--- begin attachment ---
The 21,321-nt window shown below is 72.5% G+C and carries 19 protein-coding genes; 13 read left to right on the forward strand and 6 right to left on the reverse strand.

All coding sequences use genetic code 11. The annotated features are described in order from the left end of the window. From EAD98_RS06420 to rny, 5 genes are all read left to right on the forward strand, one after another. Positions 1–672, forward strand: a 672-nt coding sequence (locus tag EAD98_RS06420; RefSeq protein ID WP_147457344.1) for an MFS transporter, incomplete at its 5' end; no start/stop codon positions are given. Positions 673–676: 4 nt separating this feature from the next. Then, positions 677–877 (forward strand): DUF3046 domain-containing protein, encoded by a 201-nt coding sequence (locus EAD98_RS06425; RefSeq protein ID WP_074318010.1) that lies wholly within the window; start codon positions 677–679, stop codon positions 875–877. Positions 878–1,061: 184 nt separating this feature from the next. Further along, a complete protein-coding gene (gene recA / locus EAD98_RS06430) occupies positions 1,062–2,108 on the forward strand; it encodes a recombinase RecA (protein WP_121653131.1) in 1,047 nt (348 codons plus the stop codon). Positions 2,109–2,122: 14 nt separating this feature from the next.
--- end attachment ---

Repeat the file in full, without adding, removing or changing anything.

The 21,321-nt window shown below is 72.5% G+C and carries 19 protein-coding genes; 13 read left to right on the forward strand and 6 right to left on the reverse strand.

All coding sequences use genetic code 11. The annotated features are described in order from the left end of the window. From EAD98_RS06420 to rny, 5 genes are all read left to right on the forward strand, one after another. Positions 1–672, forward strand: a 672-nt coding sequence (locus tag EAD98_RS06420; RefSeq protein ID WP_147457344.1) for an MFS transporter, incomplete at its 5' end; no start/stop codon positions are given. Positions 673–676: 4 nt separating this feature from the next. Then, positions 677–877 (forward strand): DUF3046 domain-containing protein, encoded by a 201-nt coding sequence (locus EAD98_RS06425; RefSeq protein ID WP_074318010.1) that lies wholly within the window; start codon positions 677–679, stop codon positions 875–877. Positions 878–1,061: 184 nt separating this feature from the next. Further along, a complete protein-coding gene (gene recA / locus EAD98_RS06430) occupies positions 1,062–2,108 on the forward strand; it encodes a recombinase RecA (protein WP_121653131.1) in 1,047 nt (348 codons plus the stop codon). Positions 2,109–2,122: 14 nt separating this feature from the next.